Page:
>>>>>> I am not saying that we there should be more clay tournaments, just give
>>>>>> them more time.
>>>>> I think that's the real issue: the clay season is so compressed that
>>>>> it feels like a sprint that goes on a bit too long. If they change the
>>>>> schedule a bit, and change the rules so that players have the option
>>>>> of playing more clay, rather than be locked into the various stretches
>>>>> of hardcourt, you could make everyone happy. Even the grass-loving
>>>>> oddballs: it's not feasible to increase the grass season going *into*
>>>>> Wimbledon. But if memory serves, there used to be a small cluster of
>>>>> grass tournaments *after* the Big W. If memory doesn't serve, maybe
>>>>> there could be in future, and players who chose to specialize could
>>>>> gather additional income and ranking points, which might work to
>>>>> diversify the Tour.
>>>>> The fact that top-tier tournaments want *all* the top players is
>>>>> making the schedule far too rigid - that's the real issue, I think.
>>>>> Once upon a time, there would be several mid-size tournaments any
>>>>> given week, and players could choose - and often chose by surface.
>>>> Hopefully, yes. ATP should be careful with mandating events and
>>>> ideally not mandate at all. After all, *If* a tournament is so well
>>>> organized, managed and marketed it will naturally attract the top
>>>> players with their ambition to do well in their events... Just look at
>>>> slams. There's no need to mandate them. *Everyone* wants to
>>>> participate and do well there anyway.
>>>> Surface spread on the calender this year:
>>>> - 38 on hard: 14 of those are indoor.
>>>> - 22 on clay: 10 of those are outside the regular April-May clay-
>>>> season in: 4 in Februari, 5 in July and 1 in September.
>>>> - 6 grass: 1 of them after the big W.
>>>> So 58% of tournaments are played on hard - with all indoors being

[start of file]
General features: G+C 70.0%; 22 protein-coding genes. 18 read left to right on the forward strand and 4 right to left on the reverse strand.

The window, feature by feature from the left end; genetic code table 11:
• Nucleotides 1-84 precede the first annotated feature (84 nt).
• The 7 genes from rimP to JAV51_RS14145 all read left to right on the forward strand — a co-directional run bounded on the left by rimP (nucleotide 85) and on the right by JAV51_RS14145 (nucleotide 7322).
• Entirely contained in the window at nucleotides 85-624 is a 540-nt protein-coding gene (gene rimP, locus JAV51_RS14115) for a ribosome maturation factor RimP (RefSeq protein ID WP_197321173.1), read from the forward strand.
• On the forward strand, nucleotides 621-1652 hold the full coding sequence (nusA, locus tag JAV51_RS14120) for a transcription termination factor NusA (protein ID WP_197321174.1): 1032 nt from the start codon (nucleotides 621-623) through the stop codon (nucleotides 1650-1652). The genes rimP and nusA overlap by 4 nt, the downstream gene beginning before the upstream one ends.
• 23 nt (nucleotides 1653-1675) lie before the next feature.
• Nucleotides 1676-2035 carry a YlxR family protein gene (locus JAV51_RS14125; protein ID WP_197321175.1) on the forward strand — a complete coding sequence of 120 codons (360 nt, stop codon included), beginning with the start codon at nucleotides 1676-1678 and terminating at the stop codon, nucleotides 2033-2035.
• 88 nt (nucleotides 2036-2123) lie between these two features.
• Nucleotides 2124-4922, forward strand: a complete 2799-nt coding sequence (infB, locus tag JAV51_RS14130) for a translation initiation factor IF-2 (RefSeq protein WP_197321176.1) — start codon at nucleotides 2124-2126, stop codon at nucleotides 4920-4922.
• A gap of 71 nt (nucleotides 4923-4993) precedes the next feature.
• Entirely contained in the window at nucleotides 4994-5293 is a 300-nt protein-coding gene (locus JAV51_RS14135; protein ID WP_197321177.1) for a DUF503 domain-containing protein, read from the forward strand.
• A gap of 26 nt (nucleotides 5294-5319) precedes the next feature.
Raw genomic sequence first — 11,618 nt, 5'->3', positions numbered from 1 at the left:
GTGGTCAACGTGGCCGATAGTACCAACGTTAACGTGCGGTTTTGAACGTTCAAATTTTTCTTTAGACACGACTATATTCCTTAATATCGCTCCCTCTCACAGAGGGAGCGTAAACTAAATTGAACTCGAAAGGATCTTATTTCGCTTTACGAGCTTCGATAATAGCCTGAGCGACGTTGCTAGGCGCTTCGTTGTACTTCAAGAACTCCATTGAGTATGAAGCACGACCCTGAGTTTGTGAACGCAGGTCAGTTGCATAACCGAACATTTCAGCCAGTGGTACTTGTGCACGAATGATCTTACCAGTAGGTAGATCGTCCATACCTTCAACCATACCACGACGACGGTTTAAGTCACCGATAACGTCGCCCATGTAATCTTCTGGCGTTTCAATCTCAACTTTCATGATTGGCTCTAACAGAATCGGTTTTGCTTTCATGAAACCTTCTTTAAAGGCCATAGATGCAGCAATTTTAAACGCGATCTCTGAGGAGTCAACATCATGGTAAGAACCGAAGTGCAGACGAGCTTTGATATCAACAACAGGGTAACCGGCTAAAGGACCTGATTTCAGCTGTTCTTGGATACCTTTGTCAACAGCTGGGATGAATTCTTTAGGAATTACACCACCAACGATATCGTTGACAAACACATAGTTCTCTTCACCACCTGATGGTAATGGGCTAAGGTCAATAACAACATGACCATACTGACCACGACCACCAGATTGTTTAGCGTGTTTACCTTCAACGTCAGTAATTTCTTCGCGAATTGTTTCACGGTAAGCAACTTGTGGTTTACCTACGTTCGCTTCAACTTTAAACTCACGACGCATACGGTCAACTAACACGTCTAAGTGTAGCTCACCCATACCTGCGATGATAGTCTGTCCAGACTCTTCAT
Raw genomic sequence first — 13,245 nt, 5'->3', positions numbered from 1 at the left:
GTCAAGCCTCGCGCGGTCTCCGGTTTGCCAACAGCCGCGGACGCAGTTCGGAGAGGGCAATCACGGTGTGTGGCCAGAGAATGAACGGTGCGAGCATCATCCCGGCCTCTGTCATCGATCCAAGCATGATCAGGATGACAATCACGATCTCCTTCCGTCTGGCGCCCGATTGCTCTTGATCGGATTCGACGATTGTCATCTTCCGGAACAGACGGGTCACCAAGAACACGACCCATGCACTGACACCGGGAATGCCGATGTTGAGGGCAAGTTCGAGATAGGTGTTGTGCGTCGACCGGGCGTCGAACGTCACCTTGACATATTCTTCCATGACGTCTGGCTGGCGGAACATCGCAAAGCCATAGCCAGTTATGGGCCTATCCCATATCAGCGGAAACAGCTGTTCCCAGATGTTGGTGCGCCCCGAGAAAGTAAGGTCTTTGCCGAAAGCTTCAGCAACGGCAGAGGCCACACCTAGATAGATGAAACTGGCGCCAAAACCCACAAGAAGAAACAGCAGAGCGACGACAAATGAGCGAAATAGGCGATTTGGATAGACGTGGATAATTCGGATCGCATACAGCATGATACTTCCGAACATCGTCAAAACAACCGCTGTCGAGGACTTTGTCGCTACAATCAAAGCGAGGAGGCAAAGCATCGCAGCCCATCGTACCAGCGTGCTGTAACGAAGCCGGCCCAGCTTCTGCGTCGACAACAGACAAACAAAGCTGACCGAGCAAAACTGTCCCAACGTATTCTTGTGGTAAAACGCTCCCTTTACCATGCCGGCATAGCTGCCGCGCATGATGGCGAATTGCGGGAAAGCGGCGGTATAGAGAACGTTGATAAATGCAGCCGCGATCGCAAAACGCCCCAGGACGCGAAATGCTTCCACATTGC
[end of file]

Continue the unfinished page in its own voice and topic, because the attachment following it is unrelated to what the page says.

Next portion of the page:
>>>> hard, representing 21% of tournaments.
>>>> 33% consists of clay and grass represents 9%.
>>>> If they shift all indoor tournaments to carpet we get 37% hard, 33%
>>>> clay, 21% carpet and 9% grass. Essentially reducing hard by 37%. This
>>>> would reduce the hardcourt dependency to merely 37% and should
>>>> eliminate *** complaints coming from the claycourters *without*
>>>> simply handing them even more clay to pray upon and bore us all to
>>>> death. :-)
>>> Sorry, reducing hard by 21%, not 38.
>> You were right the first time, when you said "reducing hard by
>> 37%." :)
>> This wouldn't be a bad approach, IMO. I don't care much for carpet --
>> I think it's too fast, and the bounce is funny -- but a fall indoor
>> carpet season would be distinctive way to end the tennis year, sort of
>> the way it used to be. The one problem left unaddressed, however, is
>> the overall length of the season.
> I think we're (and by "we" I mean "you") missing the point: it's
> ultimately not about creating or eliminating tournaments. It's about
> allowing players to create a schedule that suits their needs and
> preferences. Longer, shorter, clay-ier, harder, grassier, carpet-ier,
> First thing I would like to know is exactly why the ATP feels the need
> to have "required" tournaments. I understand that at one point
> supposedly big-deal events were being largely ignored by the top
> players. But surely there's a way to structure fees so that this isn't
> as much of an issue? Like charging the organizers for actual
> participants: $200,000 for #1, $150,000 for #2, and so forth...
> Hmmm... That leaves the tournaments less able to negotiate television
> contracts and so forth... Okay, then require players to *commit* well
> in advance.
> I dunno. Anything that allowed players more flexibility (while keeping
> a lid on appearance fees, I guess) would be an improvement. Probably.
money, you have to offer something in return. Stars sell tickets,
whether we approve of that or not.
This is how we ended up not just with the Masters mandatory events but
also rules to make sure that the tournaments at the tail end of the year
don't get dissed as they used to routinely.